Dashboards aren’t at all personal – there’s no specification to the person, or the business they’re collecting data for. They do one job across the board and don’t have the capabilities to drive any deeper. Dashboards are often based on a set of assumptions and priorities which are often set without a deep enough understanding of the business, so the dashboard will rarely be measuring everything that a business needs to know unless significant care is taken in the setting up process.
On that subject, dashboards are notoriously complex to set up, often requiring help from an IT expert, developer or a reporting tool that features pre-loaded dashboards that don’t gauge metrics that are pertinent for all users. Even once they’re set up, it can be challenging from the onset because specific software is meant for experienced developers, making them complex to set up by anyone outside the IT field.
An additional drawback of dashboards falls into the realm of human interaction and the fact that us as users become too comfortable and begin to ‘go through the motions’ rather than apply some genuinely critical thinking. Because dashboard users see the same data everyday, they can become ‘programmed’ in what they’re looking at which then leads to a lack of consideration and analytical thinking. Users have become too comfortable with dashboards and aren’t applying the right thinking more often than not, which leads to the human mind not ‘seeing’ anything anymore from a data perspective.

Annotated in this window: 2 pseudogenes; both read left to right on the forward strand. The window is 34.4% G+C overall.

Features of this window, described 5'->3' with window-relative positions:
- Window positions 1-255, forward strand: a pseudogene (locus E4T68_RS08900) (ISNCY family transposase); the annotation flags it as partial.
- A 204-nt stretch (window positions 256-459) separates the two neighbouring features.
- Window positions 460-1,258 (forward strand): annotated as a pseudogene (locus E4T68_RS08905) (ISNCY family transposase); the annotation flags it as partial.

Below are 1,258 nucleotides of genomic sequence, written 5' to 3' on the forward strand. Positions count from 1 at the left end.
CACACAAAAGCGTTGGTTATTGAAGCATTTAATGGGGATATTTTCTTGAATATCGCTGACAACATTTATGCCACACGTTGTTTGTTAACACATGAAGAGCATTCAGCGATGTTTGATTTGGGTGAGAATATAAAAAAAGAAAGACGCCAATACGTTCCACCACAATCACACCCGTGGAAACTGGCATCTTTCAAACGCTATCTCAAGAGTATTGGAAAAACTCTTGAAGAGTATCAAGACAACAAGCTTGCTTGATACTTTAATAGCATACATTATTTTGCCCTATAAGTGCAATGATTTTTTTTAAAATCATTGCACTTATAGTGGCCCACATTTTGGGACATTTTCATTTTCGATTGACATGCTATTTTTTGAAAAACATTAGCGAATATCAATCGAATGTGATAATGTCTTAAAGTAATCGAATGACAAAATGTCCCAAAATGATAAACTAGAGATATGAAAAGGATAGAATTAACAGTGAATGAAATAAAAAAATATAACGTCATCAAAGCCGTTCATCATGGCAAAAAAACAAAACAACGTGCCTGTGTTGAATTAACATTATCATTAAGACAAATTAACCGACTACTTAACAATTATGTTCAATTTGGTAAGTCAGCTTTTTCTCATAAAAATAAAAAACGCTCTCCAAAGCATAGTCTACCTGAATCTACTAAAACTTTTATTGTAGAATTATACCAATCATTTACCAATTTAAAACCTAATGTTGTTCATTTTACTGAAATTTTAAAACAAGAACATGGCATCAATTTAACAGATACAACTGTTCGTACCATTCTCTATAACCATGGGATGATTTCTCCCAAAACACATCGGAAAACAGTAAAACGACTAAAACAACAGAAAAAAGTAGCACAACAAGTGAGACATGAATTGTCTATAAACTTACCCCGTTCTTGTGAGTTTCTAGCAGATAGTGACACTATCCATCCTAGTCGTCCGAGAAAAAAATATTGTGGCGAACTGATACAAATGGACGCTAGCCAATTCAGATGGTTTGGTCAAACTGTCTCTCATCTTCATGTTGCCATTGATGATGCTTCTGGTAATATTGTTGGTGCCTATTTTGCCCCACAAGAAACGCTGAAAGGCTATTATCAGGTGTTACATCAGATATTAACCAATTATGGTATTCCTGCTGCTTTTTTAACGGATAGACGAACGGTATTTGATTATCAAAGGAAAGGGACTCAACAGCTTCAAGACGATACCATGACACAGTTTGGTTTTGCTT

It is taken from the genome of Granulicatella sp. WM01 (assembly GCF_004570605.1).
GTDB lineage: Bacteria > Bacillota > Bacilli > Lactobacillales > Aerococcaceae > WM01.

They Can’t Interpret Data
The final, biggest failing of a dashboard is that it can’t interpret data. It can pump out raw data into the hands of a human who then ultimately has to undertake the task of interpreting that data into really workable, usable, decision-making information. This then factors in the flaws of human error, mistaken interpretation or data being misread and then miscommunicated.
What’s The Solution?
The solution to dashboards – and moving on – lies within directed and dynamic analytics. Dynamic analytics essentially do what they say on the tin – the data analysis they offer is flexible, fluid and constantly evolving. For obvious reasons, this goes above and beyond the capabilities of a dashboard, collecting, collating and then analysing a multitude of data in a short time period. The idea of storytelling will also be key to a ‘post-dashboard’ world – putting the analysis into context and then retaining said context for future reference, looking for those all important trends and patterns.
However, there is a challenge when it comes to dynamic analytics – and it’s a big one. In order for this modern, fluid data collection process to be a true success, the quality of your data has to be impeccable. When the collection of data isn’t of high quality and is laden with errors, it will ultimately cause the information or analysis to be unreliable and could easily lead to errors being made. When there is such a reliance on this data and such a reliance on its ability to aid us making decisions, any flaws or weaknesses in the data itself could lead to catastrophic mistakes and turn your informed business decisions into no more than a stab in the dark.
Ultimately, dashboards are becoming outdated, out-thought and aren’t fit for the purpose they were originally designed for. It is vital that business leaders look to adopt dynamic analytic tools to keep up with the curve and get the best usable data to make their decisions. However, CTOs and decision makers do need to be aware of the risks of using dynamic analytics and how important it is to have data of the highest quality. If you take all of these considerations into account and act on them accordingly, then you can enjoy a happy and healthy data set, ready to make the very best business decisions.